Enrich Your Garden by Making Your Own Compost

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Composting can be a great benefit to any garden, as well as the environment, and the great thing about it is how simple it is to make your own for your garden. A mix of different types of organic material that is decaying is basically what compost is, such things as grass clipping from your lawn and dry leaves. Compost is most often used to improve the soil structure and to provide nutrients back into the soil, and learning how to compost is for you simply becoming aware of ways to hasten the natural biological process which reduces organic waste to the point where it can no longer be broken down. Composting is one of the best way to improve soil texture resourcefully and quickly and at the same time retain needed nutrients, moisture and air for the growth of the homeowners' healthy vegetables and flowers.

Anyone can learn how to make there own compost. Almost anything you can think of can be thrown into the compost bin except for material such as human, dog and cat waste. So what do you put into the pile? The compost pile should always have"greens" and "browns." Browns will contain carbons, such as leaves, hay, branches and such materials. Greens are the nitrogen rich ingredients which will draw the organisms that produce the compost and will generally include things like eggshells, fruit and vegetable wastes including rinds and peels, tea bags, coffee grounds, grass clippings and any other chemical free yard waste. Brown material will produce air circulation while the green items will produce lots of moisture through out the pile.

Learning how to compost will mean figuring out what you can throw in the pile and discovering and excluding what not to put in a compost pile, including pet waste, bones, meat, treated wood product, dairy products, peanut butter and other similar items.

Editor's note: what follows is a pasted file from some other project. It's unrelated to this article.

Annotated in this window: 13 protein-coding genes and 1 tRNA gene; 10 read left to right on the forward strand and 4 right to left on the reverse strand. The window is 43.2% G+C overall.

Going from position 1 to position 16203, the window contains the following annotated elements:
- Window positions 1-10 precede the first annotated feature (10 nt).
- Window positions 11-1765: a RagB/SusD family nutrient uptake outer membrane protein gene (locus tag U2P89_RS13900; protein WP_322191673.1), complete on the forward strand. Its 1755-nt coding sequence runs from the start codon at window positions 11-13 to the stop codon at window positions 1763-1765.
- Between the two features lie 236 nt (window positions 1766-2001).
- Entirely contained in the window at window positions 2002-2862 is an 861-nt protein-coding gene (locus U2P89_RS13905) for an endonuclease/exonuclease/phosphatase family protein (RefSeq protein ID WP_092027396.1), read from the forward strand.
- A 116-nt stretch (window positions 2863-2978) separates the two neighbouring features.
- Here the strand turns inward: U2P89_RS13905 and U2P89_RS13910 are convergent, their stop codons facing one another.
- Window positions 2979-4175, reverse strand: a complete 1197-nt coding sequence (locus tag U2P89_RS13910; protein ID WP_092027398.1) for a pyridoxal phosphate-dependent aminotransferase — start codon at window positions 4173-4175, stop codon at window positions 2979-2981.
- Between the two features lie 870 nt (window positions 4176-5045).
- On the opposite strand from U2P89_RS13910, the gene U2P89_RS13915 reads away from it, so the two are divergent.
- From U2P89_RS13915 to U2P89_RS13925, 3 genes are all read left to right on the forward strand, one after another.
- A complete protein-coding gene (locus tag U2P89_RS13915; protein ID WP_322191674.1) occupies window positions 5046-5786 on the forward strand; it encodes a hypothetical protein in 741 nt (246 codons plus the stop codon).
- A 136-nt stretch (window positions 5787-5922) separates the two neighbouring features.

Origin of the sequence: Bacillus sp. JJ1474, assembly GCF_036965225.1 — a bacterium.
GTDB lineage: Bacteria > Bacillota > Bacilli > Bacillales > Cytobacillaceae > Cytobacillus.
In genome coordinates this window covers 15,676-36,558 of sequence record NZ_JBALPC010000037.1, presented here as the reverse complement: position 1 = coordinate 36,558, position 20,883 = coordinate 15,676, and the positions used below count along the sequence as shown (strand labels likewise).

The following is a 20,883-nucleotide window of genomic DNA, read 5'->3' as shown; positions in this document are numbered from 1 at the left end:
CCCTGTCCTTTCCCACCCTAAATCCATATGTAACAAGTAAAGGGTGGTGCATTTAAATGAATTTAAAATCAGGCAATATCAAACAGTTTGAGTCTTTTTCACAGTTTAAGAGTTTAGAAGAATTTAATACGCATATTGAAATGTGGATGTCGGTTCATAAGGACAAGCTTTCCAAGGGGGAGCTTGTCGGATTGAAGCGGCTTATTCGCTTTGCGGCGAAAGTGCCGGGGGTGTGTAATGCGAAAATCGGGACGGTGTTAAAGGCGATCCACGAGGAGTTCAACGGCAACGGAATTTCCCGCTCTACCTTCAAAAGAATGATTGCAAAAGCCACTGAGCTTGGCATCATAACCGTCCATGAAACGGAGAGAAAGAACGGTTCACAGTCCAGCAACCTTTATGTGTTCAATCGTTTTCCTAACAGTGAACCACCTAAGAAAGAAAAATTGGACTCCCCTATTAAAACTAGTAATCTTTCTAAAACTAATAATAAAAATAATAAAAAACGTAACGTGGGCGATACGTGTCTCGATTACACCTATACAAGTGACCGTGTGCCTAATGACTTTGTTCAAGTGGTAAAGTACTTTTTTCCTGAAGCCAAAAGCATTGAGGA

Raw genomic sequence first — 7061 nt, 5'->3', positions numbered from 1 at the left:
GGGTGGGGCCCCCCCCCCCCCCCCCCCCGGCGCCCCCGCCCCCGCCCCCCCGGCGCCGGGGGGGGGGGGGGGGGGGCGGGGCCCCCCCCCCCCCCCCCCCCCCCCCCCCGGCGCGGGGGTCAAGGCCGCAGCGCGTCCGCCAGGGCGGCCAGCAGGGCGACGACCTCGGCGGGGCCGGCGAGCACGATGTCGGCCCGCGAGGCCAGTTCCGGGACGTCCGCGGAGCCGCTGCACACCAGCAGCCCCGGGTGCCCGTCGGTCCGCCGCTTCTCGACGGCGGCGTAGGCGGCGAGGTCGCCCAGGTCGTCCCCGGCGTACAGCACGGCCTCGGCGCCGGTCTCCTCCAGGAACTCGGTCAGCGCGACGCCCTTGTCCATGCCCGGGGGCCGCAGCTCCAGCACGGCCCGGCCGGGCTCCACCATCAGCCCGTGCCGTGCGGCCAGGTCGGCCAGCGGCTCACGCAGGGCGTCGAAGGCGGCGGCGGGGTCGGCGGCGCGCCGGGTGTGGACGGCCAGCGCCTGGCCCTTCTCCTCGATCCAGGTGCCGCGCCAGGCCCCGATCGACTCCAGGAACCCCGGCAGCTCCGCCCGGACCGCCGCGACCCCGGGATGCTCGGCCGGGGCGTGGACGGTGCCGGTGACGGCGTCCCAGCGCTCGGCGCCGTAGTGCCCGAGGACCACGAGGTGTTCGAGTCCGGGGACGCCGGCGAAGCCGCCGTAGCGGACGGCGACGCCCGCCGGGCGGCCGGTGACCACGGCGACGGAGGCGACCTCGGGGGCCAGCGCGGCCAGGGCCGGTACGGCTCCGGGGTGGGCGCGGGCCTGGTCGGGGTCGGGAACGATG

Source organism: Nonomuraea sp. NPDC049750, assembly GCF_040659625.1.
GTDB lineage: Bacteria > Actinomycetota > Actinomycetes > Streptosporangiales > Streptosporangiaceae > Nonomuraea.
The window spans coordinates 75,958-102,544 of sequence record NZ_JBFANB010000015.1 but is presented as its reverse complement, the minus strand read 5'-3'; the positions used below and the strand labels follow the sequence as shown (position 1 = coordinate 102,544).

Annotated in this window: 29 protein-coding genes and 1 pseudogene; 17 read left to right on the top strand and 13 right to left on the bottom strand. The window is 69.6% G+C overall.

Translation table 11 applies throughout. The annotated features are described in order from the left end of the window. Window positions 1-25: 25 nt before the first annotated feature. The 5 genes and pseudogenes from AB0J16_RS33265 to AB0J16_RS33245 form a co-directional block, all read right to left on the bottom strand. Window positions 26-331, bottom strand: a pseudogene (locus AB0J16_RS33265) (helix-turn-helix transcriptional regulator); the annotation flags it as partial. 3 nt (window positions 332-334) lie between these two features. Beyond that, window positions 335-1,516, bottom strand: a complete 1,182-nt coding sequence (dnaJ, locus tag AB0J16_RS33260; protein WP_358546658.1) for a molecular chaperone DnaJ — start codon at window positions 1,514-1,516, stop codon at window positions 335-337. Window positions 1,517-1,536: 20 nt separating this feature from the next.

Compost will need air so a compost bin needs holes to allow the air to go and flow in and out of the pile. Also it is a good idea to practice turning the pile. The pile should be turned once or twice a week to offer the microbes plenty of air they will need to survive and to stop organisms from dominating the pile and making it smell. Also be sure to give the pile water, the pile should be wet enough as a wrung out sponge, do not add to much water or keep it from getting to dry. By keeping the pile moist and using a pitch fork to turn the pile you will keep it from smelling and produce finished compost rapidly.

Composting might not completely restore the soil, but it will help balance and enrich the soil in your garden. Will Rogers, the great humorist who lived through the famous dust bowl, once remarked: "They're making more people every day-but they ain't making any more dirt." With his inimitable wisdom and foresight, Will Rogers fittingly stated without compromise why composting is important today.

Gardening Articles: http://organicgardenarticles.com/

Author: Dan Lazaj
Visit this website for information on how to compost as well as resources for compost bin plans.

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